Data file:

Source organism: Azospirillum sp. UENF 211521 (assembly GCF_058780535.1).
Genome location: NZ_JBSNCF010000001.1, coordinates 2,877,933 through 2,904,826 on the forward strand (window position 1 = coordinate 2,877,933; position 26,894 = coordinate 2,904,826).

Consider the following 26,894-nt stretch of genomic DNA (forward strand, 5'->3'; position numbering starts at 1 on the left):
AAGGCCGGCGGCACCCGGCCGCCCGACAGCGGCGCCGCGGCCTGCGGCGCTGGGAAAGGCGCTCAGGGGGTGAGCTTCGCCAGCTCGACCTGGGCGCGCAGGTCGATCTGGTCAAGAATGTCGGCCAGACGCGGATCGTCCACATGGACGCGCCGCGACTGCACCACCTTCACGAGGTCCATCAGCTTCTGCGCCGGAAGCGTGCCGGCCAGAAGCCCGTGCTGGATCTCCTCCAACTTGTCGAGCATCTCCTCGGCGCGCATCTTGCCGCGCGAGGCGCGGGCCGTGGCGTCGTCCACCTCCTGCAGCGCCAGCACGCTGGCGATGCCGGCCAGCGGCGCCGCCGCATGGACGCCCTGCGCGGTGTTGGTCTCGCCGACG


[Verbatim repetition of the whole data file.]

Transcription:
Source organism: Azospirillum sp. UENF 211521 (assembly GCF_058780535.1).
Genome location: NZ_JBSNCF010000001.1, coordinates 2,877,933 through 2,904,826 on the forward strand (window position 1 = coordinate 2,877,933; position 26,894 = coordinate 2,904,826).

Consider the following 26,894-nt stretch of genomic DNA (forward strand, 5'->3'; position numbering starts at 1 on the left):
AAGGCCGGCGGCACCCGGCCGCCCGACAGCGGCGCCGCGGCCTGCGGCGCTGGGAAAGGCGCTCAGGGGGTGAGCTTCGCCAGCTCGACCTGGGCGCGCAGGTCGATCTGGTCAAGAATGTCGGCCAGACGCGGATCGTCCACATGGACGCGCCGCGACTGCACCACCTTCACGAGGTCCATCAGCTTCTGCGCCGGAAGCGTGCCGGCCAGAAGCCCGTGCTGGATCTCCTCCAACTTGTCGAGCATCTCCTCGGCGCGCATCTTGCCGCGCGAGGCGCGGGCCGTGGCGTCGTCCACCTCCTGCAGCGCCAGCACGCTGGCGATGCCGGCCAGCGGCGCCGCCGCATGGACGCCCTGCGCGGTGTTGGTCTCGCCGACG